Resources / Esports News
Jun 27, 2018
For some, esports is the kills and the Ws in the standings. For others, it’s the stories of the teams, of the players themselves. Their triumphs, their falls, their grand returns, or their fading into the hum of the scene. In such a young, fluid scene, many names will ascend to fame, only to descend just as fast. Few will taste the glory of victory and many will look on in envy as their fate is to be one's who ultimately came in Not-First-Place. But every player has a story, has a reason they play, or a goal they strive for. We all have a reason to play, but for pro players, that goal is a hunger. To be better. To be the best. This is Ray’s story, who earned the moniker the Sword. Many fans will remember him as the slightly concerning sub for Cloud 9. But his start is much further back in the past, and we’ll look into the early days of Jeon "Ray" Ji-won’s career, a promising start in the fires of the forge that is the LPL.  
The Forging: Early Days

Ray’s early days are definitely not one to write home about, but they prime our story quite well. Those familiar with Ray know him for his aggressive style, often epitomized as a very Solo Queue way of playing the game. You win by getting ahead and lose if you don’t. So it should be no surprise that Ray cut his teeth professionally as the Top laner for AD Gaming, the then EDG sister team, in the LSLP. That’s the Challenger Series’ in China, and it’s just as bloody as the LPL itself.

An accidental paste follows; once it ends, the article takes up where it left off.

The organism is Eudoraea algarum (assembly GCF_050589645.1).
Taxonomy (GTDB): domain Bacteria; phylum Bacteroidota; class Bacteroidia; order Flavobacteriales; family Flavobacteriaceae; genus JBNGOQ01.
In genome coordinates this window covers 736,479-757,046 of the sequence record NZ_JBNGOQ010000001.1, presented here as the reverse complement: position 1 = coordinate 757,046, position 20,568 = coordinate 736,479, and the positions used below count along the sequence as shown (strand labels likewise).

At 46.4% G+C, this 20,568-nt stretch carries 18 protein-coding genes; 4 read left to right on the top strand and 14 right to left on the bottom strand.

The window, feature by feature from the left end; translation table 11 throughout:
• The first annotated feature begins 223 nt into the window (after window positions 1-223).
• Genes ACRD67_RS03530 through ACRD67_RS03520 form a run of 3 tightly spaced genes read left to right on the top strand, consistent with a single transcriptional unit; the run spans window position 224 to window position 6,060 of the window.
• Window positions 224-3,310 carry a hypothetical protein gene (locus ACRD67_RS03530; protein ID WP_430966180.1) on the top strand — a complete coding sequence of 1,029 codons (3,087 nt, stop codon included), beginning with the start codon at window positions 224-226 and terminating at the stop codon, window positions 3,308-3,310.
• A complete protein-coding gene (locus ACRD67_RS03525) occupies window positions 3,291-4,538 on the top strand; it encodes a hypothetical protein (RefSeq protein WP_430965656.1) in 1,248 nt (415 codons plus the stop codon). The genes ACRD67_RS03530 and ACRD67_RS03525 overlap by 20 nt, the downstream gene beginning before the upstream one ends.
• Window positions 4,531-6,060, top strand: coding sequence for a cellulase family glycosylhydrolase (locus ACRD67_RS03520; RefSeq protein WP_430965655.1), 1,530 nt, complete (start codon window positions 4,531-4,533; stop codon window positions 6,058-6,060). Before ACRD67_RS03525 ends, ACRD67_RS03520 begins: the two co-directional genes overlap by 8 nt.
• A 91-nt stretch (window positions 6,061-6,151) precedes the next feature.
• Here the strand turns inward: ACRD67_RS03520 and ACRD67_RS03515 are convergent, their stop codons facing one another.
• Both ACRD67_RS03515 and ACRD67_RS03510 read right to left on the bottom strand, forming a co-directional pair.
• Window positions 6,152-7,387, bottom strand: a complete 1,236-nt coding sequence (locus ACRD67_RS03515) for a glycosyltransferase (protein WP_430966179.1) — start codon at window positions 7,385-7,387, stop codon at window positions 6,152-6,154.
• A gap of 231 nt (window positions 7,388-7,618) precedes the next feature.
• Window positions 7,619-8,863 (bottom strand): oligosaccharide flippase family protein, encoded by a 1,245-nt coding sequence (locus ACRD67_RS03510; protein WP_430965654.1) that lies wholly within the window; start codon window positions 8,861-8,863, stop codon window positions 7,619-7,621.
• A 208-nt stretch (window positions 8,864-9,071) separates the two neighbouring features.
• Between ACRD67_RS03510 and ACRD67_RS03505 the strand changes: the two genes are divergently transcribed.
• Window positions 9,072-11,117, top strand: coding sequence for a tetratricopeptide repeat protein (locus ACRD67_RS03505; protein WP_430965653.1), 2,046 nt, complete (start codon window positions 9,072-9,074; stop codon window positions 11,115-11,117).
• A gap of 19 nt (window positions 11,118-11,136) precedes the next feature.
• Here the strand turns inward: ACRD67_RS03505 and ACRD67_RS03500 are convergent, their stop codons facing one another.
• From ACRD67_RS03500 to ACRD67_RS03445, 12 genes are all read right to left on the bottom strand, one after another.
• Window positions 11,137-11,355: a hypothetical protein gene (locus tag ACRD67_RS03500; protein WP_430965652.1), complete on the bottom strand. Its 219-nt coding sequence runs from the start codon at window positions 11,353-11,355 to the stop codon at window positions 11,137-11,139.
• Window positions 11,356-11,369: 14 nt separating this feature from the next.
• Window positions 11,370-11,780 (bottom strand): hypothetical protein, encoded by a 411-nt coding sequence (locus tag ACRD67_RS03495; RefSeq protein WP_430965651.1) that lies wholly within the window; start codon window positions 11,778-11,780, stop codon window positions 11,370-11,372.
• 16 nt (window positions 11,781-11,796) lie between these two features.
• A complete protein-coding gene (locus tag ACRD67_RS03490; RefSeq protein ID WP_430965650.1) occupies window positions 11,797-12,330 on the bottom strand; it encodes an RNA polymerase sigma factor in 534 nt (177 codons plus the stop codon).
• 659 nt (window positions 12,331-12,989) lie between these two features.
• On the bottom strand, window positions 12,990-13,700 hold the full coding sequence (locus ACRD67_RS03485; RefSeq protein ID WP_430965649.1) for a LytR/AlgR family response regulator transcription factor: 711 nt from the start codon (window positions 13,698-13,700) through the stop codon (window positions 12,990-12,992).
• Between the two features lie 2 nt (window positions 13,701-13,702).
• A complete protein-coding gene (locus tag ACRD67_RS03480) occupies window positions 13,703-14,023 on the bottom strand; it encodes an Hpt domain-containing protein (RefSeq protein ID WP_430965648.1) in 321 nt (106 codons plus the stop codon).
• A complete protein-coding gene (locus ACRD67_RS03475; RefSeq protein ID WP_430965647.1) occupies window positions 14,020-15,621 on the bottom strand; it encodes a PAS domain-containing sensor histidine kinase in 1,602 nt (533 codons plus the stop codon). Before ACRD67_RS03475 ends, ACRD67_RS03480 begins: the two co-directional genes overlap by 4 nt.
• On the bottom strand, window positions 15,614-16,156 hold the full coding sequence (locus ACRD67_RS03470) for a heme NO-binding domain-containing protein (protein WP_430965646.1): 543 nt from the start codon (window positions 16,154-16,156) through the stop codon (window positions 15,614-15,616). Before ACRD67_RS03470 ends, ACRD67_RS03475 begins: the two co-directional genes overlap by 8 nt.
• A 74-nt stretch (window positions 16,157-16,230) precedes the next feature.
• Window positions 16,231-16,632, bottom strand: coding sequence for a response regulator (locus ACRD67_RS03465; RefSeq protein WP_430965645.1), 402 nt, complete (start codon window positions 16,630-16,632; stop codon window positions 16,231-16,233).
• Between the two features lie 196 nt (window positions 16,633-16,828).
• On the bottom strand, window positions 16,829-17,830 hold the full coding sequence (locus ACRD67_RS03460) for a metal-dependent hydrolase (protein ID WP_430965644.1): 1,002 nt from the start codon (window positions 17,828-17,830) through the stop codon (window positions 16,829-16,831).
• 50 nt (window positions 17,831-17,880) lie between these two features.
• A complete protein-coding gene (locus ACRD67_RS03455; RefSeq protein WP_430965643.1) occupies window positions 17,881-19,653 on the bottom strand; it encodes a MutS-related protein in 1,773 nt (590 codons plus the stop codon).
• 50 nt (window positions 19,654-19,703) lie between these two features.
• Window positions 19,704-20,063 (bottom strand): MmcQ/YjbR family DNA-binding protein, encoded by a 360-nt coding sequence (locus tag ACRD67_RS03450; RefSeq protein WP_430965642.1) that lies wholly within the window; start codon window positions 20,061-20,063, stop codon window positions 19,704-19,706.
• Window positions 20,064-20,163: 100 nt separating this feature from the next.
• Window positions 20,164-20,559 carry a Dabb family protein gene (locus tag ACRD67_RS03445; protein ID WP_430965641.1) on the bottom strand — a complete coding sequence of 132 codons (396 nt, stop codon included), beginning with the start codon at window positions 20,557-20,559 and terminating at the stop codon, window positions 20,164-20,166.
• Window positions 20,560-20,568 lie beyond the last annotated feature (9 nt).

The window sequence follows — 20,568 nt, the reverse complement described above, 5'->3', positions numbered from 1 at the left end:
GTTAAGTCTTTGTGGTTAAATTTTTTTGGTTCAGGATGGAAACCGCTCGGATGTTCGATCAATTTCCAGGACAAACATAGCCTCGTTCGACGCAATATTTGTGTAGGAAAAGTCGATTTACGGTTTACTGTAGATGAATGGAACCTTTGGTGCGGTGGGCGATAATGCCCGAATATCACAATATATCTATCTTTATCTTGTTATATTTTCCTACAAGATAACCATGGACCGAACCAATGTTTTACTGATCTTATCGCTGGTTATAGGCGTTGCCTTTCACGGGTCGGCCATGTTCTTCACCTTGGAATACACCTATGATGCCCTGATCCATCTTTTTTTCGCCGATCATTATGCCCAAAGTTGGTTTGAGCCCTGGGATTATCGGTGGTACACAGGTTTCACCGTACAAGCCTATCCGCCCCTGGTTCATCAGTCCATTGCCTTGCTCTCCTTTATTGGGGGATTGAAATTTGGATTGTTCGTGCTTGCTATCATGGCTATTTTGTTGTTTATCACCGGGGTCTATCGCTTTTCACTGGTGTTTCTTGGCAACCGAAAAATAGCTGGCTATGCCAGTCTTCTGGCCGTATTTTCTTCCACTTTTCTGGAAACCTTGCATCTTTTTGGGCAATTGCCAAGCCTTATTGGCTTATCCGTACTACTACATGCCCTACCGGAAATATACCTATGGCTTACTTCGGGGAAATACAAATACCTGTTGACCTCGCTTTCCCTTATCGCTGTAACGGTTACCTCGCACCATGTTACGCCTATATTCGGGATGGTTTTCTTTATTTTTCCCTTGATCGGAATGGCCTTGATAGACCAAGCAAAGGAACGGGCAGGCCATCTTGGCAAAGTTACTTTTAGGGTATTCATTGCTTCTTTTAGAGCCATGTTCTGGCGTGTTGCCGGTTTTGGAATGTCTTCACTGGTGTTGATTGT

Ray and ADG found some minor success in the LSLP but never managed to qualify out of the league into the LPL. Ray was given a bunch of actual experience competing, but it wasn’t the kind of growth one would hope for young in their career. He commented as much, saying, “Back in the LSPL, it had a really strong resemblance to solo queue because the Koreans used to communicate and play with the Koreans, and the Chinese used to just communicate and play their own game.” Check the interview here.

Ray’s first professional start for EDG came at a high point for the EDG organization. It was at the time of EDG’s dominance of the LPL scene, a time many Western fans will remember because it was then that they had the fabled Heo "PawN" Won-seok in the mid lane and Kim "Deft" Hyuk-kyu at ADC, the former  a World champion, and the latter one of the strongest members of Samsung Blue. This game, for EDG’s side, was obviously not the most concerning matchup for them: EDG had been sitting pretty at the top of the standings for the whole split leading into week 7, and they even brought out another trainee player Xie "Jinjiao" Jin-Shan to swap for Deft.

Ray’s start, then, didn’t carry a lot of weight: he came in, largely we can imagine, to test himself in the LPL proper alongside his fellow sub Jinjiao. With Tong "Korol" Yang and Shek "AmazingJ" Wai Ho holding down the top lane, there wasn’t much of a place for the rookie in training to really challenge for a starter position. This was about seeing what he had when matched against the LPL’s top laning talent. If EDG lost because of this, then they had gained a lot of information about their trainee. If they won, well, that victory was all but locked down anyways with EDG’s power.

In his opening game (VOD can be here found here for the esport history nerds), much to the surprise of the casters, Ray locked in Riven. The quintessential top lane, “I’ll Destroy You if I Get Ahead” pick, it fit Ray’s personality and what would be his defining feature: aggression. Ray’s Riven play was what one would expect against a more defense, team oriented pick like Shen, as he secured (not first blood, so not as flashy) a kill with Ming "Clearlove" Kai, who was on his meme-worthy Nunu pick. A quick gank secures one kill, which may have been two had Ray landed his Q properly. Nerves or stage jitters aside, it worked against a high caliber player, as Li "Flandre" Xuan-Jun was and still is a force to be reckoned with for the Snake organization. It was a good start for the top laner trying to prove himself.